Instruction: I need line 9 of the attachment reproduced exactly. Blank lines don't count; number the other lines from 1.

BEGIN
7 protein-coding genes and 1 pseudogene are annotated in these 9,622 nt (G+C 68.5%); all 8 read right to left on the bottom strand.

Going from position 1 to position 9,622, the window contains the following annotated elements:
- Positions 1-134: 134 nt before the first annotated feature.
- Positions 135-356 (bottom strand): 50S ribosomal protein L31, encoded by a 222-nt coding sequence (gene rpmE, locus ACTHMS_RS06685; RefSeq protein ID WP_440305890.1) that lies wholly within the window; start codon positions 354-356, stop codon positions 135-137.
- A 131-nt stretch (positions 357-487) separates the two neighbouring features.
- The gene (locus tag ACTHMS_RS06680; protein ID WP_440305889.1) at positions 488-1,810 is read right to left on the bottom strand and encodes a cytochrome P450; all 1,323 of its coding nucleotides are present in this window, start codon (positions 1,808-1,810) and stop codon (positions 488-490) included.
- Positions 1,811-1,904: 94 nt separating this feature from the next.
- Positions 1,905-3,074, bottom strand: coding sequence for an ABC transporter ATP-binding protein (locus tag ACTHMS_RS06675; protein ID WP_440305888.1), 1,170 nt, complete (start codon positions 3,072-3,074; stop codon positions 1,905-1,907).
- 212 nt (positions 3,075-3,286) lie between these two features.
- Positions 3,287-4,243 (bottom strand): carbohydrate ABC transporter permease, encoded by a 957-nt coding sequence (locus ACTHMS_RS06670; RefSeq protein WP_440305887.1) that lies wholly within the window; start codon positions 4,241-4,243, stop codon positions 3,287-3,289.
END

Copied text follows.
- 212 nt (positions 3,075-3,286) lie between these two features.